Craig S. Mullins

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February / March 2005
 

 

 

 

                                     



zData Perspectives
by Craig S. Mullins  

 

DB2 Annoyances

If you are a regular user of any type of software you know what I mean by an “annoyance.” Annoyances are those little things software does to drive intelligent people crazy. There isn’t a piece of commercial software out there that is not plagued with annoyances and DB2 has its fair share of them. Let’s examine a few.

Triggers: DB2’s implementation of triggers has some aspects that are quite annoying. The first trigger annoyance is one that catches every new trigger user – and that is the requirement to first change the SQL terminator before you try to issue the CREATE TRIGGER statement. This is required because a trigger is composed of SQL statements, each of which is terminated by a semi-colon; but the CREATE TRIGGER statement is also a SQL statement and it needs to be terminated, too. If you use the same SQL terminator, which defaults to a semi-colon, then DB2 gets “confused” and will refuse to create the trigger. The usual workaround is to use a semi-colon in the trigger text and change the SQL terminator for the UOW that executes the CREATE TRIGGER statement.

The exact way you specify a different SQL termination character depends on how you are issuing your SQL. For example, using DSNTEP2 you can specify SET TERMINATOR TO in a comment to use a different character to terminate the SQL. For example:

--#SET TERMINATOR #
CREATE TRIGGER...
  <code of trigger goes here>
#

That way the # character is read as the end of the CREATE TRIGGER statement (it would work the same way for any other SQL statement in the DSNTEP2 input). If you are working with DB2 on Linux, Unix, or Windows platforms you can use the command -td# in the Command Line Processor (CLP) to change the termination character. Or if you are using DB2 Control Center you can select the 'Tools Settings' option from the 'Tools' pull-down menu. Once there, check the box next to the line labeled 'Use statement termination character' and supply the character you wish to use in the little prompt box to the right of the line.

But the terminating the SQL statement is not the only annoyance when it comes to DB2 triggers. It is also very annoying that you cannot create a trigger specifying EXPLAIN YES for the SQL in that trigger at the same time. There is no EXPLAIN option for the CREATE TRIGGER statement, so the package that is created for the trigger is not explained. The way around this is to immediately follow your CREATE TRIGGER statement with a REBIND TRIGGER PACKAGE statement specifying EXPLAIN(YES). It works, but of course, it is annoying.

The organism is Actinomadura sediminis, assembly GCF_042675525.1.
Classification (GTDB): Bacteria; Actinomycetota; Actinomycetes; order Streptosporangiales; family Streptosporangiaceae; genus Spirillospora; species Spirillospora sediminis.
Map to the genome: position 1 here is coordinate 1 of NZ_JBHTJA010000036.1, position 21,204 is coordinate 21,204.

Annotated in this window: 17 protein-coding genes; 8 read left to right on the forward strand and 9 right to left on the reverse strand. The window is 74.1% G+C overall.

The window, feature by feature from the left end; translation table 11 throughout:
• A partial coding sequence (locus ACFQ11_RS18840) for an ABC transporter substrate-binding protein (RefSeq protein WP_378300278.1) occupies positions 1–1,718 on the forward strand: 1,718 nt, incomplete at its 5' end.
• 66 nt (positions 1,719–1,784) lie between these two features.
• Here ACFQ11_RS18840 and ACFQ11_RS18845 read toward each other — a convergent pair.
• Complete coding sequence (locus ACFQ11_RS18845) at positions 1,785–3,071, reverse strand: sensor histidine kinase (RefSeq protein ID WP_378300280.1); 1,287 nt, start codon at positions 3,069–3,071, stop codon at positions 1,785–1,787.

LOBs: After dealing with triggers, LOBs are probably the next most annoying part of managing DB2 databases and applications. LOB (stands for Large OBject) and it refers to a series of data types (BLOB, CLOB, and DBCLOB) that can be used to store very large multimedia data in DB2 tables. But the implementation for LOBs in DB2 seems to me to be a bit incomplete. Why is that?

Well, let’s start with the problem that there is no easy way to LOAD them. If the total length of the LOB column and the base table row is less than 32KB, you can use the LOAD utility to populate the data into DB2. If the LOB column is greater in size you must use INSERT or UPDATE statements. That means you have to write a program to load LOBs into the database, and who wants to do that?

But that isn’t the only LOB problem. A REORG of a LOB table space does not reclaim physical space. Reorganizing a LOB table space can help to improve the effectiveness of prefetch though, because it removed any embedded free space and will attempt to make the LOB pages contiguous.

Finally, and perhaps most annoying in the true sense of the word, is the need to create a unique index on the auxiliary table. The auxiliary table is the table in the LOB table space that holds the LOB data. The index is required. But why does the DBA have to create that index? No columns are specified and the index is mandatory. The CREATE statement will look something like this: 

CREATE UNIQUE INDEX indexxname ON auxtab;

Couldn’t DB2 create it automatically “behind the scenes” when the auxiliary table is created? There is no reason for DB2 to force the DBA to create this index.

Other Annoynaces: There are several more things that annoy me about DB2, but none are as annoying as triggers and LOBs. A somewhat annoying documentation aspect is that the SQL examples in the DB2 manuals are far too simple. In some cases, the examples are so simple that users do not utilize the available features as effectively as they could. For example, consider the simple examples used for CASE statements and table expressions. Additionally, the DSNZPARMs are not very well-documented. The best source for DSNZPARM information is in an appendix in the Installation Guide that includes links to descriptions in the manual. Of course, additional information is spread throughout the rest of the DB2 manuals, too. I’d really like to see a separate, comprehensive DSNZPARM manual.

In this column we’ve looked at just a few of the DB2 annoyances that drive me crazy. If I missed your favorite, please share it with me at craig@craigsmullins.com.

 

 

 

From zJournal, February / March 2005
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2005 Craig S. Mullins,  All rights reserved.

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